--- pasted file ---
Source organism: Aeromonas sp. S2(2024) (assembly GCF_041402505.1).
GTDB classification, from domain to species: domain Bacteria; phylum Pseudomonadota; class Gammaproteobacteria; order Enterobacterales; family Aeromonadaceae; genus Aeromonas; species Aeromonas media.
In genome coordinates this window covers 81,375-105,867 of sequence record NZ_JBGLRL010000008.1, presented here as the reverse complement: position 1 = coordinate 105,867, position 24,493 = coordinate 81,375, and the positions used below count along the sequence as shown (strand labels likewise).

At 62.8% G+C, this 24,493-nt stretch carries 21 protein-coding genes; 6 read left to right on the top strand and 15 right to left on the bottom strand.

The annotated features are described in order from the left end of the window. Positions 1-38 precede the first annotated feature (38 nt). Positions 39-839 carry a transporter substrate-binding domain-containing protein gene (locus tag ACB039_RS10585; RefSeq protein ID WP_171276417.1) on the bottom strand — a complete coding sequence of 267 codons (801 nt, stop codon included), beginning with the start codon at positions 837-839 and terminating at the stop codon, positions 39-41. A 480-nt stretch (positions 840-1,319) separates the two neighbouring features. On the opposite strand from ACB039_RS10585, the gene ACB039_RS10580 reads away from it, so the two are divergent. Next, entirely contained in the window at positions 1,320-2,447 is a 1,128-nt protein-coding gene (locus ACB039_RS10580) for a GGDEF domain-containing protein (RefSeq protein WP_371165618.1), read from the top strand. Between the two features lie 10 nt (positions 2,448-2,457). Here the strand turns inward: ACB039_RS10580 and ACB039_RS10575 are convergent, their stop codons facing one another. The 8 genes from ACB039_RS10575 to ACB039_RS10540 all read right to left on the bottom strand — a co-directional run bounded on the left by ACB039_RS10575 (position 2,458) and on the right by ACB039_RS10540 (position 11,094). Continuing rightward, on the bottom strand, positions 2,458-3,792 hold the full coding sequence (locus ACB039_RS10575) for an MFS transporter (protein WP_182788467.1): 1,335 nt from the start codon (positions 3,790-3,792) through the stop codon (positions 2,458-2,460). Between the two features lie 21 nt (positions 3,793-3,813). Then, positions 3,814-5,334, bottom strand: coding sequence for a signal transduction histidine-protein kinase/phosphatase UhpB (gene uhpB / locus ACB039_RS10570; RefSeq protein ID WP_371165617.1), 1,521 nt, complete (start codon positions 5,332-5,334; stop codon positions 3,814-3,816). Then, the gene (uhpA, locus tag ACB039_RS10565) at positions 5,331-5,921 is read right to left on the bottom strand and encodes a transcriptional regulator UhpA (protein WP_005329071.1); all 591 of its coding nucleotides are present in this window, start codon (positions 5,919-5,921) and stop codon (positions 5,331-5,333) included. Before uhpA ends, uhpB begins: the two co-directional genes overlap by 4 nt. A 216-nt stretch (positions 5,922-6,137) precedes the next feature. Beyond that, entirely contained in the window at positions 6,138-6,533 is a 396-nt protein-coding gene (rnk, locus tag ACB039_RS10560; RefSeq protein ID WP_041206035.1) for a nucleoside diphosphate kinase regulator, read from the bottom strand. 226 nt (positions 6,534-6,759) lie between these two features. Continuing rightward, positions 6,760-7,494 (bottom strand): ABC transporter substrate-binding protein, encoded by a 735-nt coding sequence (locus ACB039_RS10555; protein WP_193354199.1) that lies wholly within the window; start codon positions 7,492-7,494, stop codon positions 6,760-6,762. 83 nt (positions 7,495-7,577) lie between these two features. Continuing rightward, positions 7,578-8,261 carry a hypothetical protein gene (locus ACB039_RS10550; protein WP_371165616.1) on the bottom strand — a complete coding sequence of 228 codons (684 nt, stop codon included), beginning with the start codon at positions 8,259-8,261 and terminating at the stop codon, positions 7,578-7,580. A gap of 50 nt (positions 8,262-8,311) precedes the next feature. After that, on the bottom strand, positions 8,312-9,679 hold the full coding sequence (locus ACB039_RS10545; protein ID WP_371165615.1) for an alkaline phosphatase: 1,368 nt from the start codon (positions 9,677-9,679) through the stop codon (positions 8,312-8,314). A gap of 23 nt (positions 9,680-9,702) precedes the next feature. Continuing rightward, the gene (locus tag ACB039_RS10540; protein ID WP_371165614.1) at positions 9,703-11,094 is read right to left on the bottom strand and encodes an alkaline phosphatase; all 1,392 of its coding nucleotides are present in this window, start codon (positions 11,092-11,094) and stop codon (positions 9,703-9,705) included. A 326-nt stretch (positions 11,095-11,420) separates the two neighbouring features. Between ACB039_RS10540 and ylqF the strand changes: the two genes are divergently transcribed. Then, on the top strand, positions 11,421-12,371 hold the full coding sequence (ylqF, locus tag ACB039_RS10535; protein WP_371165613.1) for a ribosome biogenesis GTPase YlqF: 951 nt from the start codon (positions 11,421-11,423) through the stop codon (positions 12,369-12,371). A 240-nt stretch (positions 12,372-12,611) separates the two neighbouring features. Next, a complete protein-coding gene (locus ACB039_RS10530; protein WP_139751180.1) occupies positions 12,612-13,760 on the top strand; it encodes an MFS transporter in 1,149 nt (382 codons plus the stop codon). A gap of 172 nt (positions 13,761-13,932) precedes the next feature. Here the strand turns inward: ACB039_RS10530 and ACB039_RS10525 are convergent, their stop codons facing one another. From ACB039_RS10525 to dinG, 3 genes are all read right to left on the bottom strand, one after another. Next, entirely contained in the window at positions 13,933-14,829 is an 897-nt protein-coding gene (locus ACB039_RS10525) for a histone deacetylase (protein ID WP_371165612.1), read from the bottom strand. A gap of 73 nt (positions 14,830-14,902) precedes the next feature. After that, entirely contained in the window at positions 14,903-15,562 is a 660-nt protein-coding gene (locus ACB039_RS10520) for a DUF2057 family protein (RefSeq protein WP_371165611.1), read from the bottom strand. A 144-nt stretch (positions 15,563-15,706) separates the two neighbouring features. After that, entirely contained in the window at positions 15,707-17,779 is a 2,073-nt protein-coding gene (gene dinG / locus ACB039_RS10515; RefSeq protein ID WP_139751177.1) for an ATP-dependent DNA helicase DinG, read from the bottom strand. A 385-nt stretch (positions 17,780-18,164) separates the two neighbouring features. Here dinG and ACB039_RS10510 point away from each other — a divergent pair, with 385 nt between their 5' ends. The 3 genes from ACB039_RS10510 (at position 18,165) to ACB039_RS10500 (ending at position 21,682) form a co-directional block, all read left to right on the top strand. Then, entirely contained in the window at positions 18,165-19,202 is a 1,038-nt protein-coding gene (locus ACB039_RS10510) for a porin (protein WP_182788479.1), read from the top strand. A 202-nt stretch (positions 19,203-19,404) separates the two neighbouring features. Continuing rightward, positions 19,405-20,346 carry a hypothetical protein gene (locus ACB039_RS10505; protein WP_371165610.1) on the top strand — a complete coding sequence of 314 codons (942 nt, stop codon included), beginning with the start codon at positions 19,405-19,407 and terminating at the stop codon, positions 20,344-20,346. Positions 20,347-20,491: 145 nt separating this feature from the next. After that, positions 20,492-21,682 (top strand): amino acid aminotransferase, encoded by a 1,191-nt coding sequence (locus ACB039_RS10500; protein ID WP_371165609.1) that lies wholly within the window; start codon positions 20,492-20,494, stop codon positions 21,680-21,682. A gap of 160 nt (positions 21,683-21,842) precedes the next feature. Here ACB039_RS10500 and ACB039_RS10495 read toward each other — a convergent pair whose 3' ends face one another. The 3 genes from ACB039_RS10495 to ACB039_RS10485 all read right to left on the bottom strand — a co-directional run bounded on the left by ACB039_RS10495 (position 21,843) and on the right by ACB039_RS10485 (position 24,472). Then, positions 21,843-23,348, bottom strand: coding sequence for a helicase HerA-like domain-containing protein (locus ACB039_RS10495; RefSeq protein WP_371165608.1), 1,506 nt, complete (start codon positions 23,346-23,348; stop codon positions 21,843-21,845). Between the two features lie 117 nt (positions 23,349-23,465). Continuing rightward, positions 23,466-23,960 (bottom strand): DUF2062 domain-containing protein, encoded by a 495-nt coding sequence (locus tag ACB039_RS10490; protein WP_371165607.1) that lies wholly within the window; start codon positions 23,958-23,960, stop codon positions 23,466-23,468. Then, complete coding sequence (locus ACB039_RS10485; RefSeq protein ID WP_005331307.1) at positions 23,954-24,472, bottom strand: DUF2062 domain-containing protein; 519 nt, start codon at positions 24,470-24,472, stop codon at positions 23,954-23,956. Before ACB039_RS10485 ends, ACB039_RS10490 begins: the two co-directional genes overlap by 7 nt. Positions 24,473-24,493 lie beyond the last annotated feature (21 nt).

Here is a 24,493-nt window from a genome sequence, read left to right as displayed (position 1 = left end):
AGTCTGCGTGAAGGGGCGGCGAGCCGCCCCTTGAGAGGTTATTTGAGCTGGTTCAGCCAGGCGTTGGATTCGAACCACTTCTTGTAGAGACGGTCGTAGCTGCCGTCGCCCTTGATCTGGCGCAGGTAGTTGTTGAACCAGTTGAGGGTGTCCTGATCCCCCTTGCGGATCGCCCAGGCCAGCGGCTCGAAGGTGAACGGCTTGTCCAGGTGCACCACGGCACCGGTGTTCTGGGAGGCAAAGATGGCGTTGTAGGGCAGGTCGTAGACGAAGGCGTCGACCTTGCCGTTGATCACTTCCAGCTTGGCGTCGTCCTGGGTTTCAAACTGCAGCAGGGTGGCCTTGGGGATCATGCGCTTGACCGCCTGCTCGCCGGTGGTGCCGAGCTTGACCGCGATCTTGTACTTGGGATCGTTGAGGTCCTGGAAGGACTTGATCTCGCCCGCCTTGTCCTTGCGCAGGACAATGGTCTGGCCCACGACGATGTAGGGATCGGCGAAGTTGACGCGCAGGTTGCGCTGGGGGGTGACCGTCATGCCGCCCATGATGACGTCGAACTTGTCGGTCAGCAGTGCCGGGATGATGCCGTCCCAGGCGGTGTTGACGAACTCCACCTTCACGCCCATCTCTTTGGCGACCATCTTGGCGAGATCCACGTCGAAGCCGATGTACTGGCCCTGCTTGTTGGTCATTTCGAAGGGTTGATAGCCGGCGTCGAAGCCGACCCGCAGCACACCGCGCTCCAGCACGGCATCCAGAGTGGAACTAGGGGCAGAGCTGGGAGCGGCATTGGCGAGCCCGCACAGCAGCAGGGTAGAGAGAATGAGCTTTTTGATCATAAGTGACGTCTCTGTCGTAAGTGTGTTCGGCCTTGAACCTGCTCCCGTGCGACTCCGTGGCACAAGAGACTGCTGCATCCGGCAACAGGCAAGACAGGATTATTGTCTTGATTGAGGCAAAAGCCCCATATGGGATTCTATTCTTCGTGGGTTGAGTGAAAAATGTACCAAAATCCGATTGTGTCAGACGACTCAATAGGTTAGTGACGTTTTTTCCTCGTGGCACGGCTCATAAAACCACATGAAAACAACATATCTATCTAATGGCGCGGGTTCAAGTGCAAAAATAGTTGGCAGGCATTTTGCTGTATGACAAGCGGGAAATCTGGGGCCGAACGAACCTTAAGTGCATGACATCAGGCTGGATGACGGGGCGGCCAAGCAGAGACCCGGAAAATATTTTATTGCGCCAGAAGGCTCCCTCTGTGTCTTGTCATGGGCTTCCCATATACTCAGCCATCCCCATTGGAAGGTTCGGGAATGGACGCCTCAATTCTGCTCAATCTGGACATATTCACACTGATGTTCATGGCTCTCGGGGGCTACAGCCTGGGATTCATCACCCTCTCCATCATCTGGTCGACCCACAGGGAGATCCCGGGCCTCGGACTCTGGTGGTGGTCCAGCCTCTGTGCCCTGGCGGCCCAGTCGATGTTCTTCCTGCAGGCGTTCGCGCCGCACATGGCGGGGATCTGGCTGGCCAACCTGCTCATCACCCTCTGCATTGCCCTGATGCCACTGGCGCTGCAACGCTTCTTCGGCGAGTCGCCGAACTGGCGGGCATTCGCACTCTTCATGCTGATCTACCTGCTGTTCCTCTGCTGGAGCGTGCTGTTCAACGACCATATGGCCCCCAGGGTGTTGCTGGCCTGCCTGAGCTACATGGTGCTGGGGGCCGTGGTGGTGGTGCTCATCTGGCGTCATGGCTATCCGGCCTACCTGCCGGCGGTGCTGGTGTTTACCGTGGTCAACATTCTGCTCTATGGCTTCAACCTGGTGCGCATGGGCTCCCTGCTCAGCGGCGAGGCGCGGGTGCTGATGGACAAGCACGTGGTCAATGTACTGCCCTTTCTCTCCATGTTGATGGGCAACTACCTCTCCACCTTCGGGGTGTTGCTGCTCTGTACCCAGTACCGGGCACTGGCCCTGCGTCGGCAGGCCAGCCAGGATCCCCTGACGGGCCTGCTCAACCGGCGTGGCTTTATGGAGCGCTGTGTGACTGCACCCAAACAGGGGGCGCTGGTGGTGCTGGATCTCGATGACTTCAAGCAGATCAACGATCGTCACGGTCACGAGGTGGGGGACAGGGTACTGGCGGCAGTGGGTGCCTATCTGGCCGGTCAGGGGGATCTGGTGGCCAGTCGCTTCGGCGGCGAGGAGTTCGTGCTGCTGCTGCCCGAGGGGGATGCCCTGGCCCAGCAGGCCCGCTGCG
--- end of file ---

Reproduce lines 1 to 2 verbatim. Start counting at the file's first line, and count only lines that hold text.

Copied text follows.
Source organism: Aeromonas sp. S2(2024) (assembly GCF_041402505.1).
GTDB classification, from domain to species: domain Bacteria; phylum Pseudomonadota; class Gammaproteobacteria; order Enterobacterales; family Aeromonadaceae; genus Aeromonas; species Aeromonas media.